This year marks the 10th year for our annual Halloween party, shindig, or whatever you want to call such social gatherings. You may be wondering why I'm writing about this when Halloween is still most of a month away. I'll get to that. =P For the last decade, we've picked a theme and put together an evening of fun for our friends, relatives, or really whoever wanted to show up--we've always had an open invitation. We've had rules--keep it PG and no alcohol or drugs. Yes, most of the adults have been over-age, but we disallow alcohol for two reasons: 1) We have kids, wily kids; I know Luke would get into it no matter how well we watched him. 2) A lot of our friends travel 4+ hours to come to this gathering, and I do not want to be responsible for anyone getting into alcohol-induced accidents. That said, we feed everyone enough sugar to guarantee they're bouncing off the walls by the end of the evening.
Each year we've given our party a theme. For our first year, it was roughly based off of Final Fantasy I. Subsequent years featured Lord of the Rings, Trigun, Star Wars, Pirates of the Caribbean, Harry Potter, Ninjas, Classic Nintendo and Classic 80s. Each year Shaun would write a murder mystery role-playing game to match the theme. The mysteries were fun and easily became one of the highlights for the evening, to the point of where when we threatened to quit making them, there were voiced complaints. With the 2nd year, the one with the Lord of the Rings theme, we introduced "powers" to go with the characters which involved players usually playing jun-ken-po (paper-rock-scissors) to gain access to hidden information on character cards. For that particular year, there was also the "One Ring" which would allow the one player who held the ring to become "invisible"--essentially avoid answering questions for the duration of a round. We also usually added a twist that made things a little tougher to solve, or sometimes just made it sillier. For the Lord of the Rings year, everyone had been partying at the Prancing Pony Inn in Bree, and Gollum had slipped magic mushrooms onto the pizza, so everyone was hallucinating during the events leading up to the death of Mr. Underhill.
The next year, for Trigun, the twist was that someone had created 9 Vash clones, so the goal was to figure out who really killed Vash so they could collect the $$60,000,000,000 reward. For the Star Wars year, we added the additional theme that the mystery story read like a bad fanfic, complete with the narrator named Maria Suevo. In that story there were potions everywhere--love potions, poison potions, even a polyjuice potion (Chewbacca was really Harry Potter in disguise--this was mostly to explain why Chewy could speak English in the mystery but the extra potion made for a nice red herring). I don't think anyone ever forgave us for slipping Harry Potter into that one. The twist to the Ninja theme year was that the goal was to determine which ninja killed the most pirates, but if someone else figured it out, the "winner" had to jun-ken-po battle the one who figured it out to defend their title because they clearly weren't sneaky enough about it. You get the idea.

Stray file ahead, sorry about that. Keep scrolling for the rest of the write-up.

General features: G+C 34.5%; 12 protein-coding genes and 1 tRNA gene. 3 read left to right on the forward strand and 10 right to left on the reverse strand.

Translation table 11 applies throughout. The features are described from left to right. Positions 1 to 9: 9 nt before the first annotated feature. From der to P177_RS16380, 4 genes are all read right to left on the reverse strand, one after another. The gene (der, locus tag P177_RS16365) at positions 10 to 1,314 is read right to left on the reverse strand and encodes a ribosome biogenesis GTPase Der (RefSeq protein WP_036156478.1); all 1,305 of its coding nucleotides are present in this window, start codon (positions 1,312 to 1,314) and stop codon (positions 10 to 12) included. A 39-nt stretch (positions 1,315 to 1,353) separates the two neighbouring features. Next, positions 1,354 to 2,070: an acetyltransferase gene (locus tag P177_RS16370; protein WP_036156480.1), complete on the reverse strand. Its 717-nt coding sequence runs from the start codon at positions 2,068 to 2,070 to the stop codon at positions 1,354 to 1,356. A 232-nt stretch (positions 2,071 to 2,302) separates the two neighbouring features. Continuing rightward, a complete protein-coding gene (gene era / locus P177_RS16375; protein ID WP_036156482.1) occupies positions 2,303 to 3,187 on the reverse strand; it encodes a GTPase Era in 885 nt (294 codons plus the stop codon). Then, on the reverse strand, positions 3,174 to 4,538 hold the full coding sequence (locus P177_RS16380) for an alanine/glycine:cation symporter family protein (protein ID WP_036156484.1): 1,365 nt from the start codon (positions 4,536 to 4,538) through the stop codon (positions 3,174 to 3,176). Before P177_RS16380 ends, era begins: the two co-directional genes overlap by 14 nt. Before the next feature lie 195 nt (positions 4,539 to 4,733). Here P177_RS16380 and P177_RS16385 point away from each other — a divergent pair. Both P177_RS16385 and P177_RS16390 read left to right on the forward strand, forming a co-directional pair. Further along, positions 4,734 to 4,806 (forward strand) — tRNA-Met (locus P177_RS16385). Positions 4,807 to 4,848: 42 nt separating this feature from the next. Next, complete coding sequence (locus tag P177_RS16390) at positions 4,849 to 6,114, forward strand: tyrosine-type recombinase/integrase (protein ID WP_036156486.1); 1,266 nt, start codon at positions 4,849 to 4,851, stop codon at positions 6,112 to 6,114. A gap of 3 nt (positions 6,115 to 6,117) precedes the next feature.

This leads into the point behind this post and why it's so early in October. Starting with the Classic Nintendo year, I started making badges for players to wear to make it easier to keep straight who was playing what character. This is of course where the Nintendo Noir set came from--all of the characters in that set, minus Zelda and Kirby who were added later, were playable characters in the murder mystery game that year. The ones I made for the Classic 80's year were only roughly finished; those badges featured characters like Jessica Rabbit (Who Framed Roger Rabbit), Jareth (Labyrinth), Ray (Ghostbusters), Doc Brown (Back to the Future), She Ra (She Ra), and Indiana Jones (Indiana Jones). The mystery was named "Who Killed Roger Rabbit" and the game came with a Clue style map featuring rooms named after other 80's films. The goal was to determine who did it, with what weapon and in what room. That was a particularly fun game, and we're working on publishing the whole game under the title "Crazy 80s" through Team Sidequest. As much as I like the original title, we'd hit copyright problems if we left it as is. We're of course altering the characters, loosely, and turning it into a parody. But that's something for another post. Moving on.
Well, with this being our 10th year, we're going to aim for something extra fun. This year's theme is Tim Burton movies. This week I started working on the badges for the murder mystery. Now you see the time-appropriateness of this post. =D Took me long enough to get to the point right? I'm going to try something a little different with the badges this year. I'm going to keep them mostly black and white with very muted color, with a few exceptions, mostly reds, which I'll make really stand out. This is to keep it artistically close to the Burton theme. What I will probably do is draw and ink them all by hand, then use pencil to add shading and details. From there I will either add small splashes of vivid color digitally or using markers--I haven't decided on that point yet. The mystery game will feature 8 characters from 8 different movies that Tim Burton is associated with. =) I'm really looking forward to the badges for this year; they should be a lot of fun to design. I'm kind of curious to see how they come out. Watch the Wednesday WIP posts for glimpses of those as we get into October and maybe a few more posts on some of the fun stuff I'm planning for this year's Halloween party.